Should We Really be Celebrating Indigo’s Expansion into the US Given That They Aren’t a Bookstore Chain Any More?
So the hot bookstore news this month includes Amazon’s new stores in Atlanta and Bethesda, B&N’s new restaurant bookstores in Dallas and Ashburn, VA (opening on 2 November), and Indigo’s planned expansion into the US.
One of these things is not like the others. One of these things does not belong.
From the Financial Post:
Indigo Books and Music is expanding into the competitive U.S. market at a time when many retailers are scaling back on square footage.
The Toronto-based company, which has managed to mitigate the effects of Amazon on its core categories over the last decade, will open its first store next summer in New Jersey.
“We are going to open three to five stores over two years and test the market response to the concept,” chief executive officer Heather Reisman told a conference call with analysts and investors on Thursday. “We will definitely open a couple before making any commitments (to further growth plans).”
Indigo said it will open its first 30,000 square-foot outlet at the Mall at Short Hills, N.J., in a location that used to be a 100,000 square-foot Saks Fifth Avenue store.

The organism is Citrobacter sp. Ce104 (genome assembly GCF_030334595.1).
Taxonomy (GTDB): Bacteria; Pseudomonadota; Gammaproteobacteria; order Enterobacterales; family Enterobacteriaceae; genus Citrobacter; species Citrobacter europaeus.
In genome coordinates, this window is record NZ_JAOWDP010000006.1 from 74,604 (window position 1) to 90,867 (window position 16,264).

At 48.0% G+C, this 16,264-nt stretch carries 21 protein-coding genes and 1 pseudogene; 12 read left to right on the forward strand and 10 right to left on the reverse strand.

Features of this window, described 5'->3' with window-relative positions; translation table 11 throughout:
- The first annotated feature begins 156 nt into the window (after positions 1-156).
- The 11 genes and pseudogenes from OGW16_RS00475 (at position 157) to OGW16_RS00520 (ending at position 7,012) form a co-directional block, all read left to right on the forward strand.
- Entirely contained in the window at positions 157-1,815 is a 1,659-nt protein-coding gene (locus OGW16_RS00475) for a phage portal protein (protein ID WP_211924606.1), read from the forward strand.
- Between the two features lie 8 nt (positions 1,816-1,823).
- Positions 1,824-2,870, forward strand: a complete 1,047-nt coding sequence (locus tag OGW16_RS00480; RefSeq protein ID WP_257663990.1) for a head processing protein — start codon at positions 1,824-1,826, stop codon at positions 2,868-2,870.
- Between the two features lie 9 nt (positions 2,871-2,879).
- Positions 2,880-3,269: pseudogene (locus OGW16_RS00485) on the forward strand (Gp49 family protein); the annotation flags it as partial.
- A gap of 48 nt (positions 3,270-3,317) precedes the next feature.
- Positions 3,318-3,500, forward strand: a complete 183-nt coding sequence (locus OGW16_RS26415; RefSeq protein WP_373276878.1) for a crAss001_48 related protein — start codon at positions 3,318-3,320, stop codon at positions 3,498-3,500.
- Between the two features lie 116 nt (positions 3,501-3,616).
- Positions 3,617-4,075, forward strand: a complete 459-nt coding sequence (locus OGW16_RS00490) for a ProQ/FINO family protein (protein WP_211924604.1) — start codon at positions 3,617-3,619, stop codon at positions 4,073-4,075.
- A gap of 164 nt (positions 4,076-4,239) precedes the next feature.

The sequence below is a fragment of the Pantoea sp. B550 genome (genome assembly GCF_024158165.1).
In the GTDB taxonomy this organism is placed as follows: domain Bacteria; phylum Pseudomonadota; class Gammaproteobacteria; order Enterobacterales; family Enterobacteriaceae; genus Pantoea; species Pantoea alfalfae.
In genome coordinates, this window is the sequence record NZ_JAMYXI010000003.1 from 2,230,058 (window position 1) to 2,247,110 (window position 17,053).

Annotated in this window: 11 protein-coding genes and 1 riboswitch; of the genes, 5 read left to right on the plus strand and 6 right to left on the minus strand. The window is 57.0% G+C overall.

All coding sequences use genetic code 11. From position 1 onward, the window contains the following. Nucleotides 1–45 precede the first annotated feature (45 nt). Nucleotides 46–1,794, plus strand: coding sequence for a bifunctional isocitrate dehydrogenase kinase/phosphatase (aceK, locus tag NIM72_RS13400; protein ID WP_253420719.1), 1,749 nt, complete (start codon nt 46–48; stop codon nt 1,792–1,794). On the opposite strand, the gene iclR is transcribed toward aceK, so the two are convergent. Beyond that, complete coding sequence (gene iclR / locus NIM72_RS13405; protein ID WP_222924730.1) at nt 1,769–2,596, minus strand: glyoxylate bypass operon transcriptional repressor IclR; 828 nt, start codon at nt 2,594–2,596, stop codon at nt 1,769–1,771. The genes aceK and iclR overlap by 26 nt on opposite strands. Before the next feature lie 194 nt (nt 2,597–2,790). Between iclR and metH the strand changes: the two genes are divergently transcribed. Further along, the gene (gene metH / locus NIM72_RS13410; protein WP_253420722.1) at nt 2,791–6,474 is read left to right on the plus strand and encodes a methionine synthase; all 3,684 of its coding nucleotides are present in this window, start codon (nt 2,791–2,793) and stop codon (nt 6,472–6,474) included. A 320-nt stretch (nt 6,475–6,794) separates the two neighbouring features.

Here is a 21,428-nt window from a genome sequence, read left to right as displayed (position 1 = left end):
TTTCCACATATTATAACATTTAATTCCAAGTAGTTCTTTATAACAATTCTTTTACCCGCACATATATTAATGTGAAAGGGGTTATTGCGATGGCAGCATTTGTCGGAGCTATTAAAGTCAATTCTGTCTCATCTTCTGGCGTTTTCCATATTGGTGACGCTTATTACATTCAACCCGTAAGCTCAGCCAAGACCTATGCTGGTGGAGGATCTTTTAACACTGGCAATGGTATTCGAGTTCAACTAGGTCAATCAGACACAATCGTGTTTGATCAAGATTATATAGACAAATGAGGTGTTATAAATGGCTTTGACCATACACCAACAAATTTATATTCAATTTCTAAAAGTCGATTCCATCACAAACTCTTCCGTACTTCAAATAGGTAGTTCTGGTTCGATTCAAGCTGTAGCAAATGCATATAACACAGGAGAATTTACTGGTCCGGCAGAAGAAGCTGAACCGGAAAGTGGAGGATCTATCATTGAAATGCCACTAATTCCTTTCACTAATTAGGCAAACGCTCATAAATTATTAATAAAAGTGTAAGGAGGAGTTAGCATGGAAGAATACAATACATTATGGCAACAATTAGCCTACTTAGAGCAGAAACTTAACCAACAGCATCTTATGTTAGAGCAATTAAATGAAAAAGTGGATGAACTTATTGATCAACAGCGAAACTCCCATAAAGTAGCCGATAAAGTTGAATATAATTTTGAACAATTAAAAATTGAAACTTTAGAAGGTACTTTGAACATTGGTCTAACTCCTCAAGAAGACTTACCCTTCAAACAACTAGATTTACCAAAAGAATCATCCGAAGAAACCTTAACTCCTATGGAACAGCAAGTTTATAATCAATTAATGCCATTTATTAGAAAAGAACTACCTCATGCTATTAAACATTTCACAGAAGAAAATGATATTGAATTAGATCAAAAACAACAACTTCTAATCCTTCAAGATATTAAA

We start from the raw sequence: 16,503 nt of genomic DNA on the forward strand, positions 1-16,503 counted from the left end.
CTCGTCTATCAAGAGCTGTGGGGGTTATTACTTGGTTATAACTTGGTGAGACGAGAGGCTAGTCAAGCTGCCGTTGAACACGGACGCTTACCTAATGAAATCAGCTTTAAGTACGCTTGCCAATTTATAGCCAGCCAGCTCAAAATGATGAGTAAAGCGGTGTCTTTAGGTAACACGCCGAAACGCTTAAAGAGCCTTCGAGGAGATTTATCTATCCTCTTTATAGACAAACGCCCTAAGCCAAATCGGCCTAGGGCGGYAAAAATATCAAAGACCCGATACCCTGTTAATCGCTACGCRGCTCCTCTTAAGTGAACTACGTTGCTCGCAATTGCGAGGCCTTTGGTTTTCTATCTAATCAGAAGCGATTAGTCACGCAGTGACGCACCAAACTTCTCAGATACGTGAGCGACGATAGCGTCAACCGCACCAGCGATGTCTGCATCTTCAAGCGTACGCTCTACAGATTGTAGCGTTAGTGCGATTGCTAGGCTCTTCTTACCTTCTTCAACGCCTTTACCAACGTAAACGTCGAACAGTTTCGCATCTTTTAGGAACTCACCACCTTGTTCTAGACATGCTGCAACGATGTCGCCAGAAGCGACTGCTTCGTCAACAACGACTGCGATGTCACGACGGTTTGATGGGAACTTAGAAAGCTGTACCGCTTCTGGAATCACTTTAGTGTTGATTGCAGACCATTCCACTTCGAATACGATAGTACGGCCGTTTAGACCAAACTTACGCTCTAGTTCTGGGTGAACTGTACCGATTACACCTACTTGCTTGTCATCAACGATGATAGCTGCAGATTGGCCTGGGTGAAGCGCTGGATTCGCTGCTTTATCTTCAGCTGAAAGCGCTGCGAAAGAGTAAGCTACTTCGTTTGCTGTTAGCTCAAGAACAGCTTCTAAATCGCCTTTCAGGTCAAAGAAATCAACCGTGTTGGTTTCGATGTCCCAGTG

The thing about Indigo is that they have achieved the transition that B&N is still struggling with. Indigo is a post-bookstore chain; they call themselves a "cultural department store", and attribute their success to growing sales of throw pillows, tchotchkes, and other general merchandise. (They also sell Kobo ereaders, but that is a relatively small part of their revenues.)
Given that Indigo has even said in their post recent investors' conference call that they had transformed "from a traditional book store to a cultural department store for book lovers", should we really be celebrating the expansion as if they were still a bookstore chain?
Is this really book news?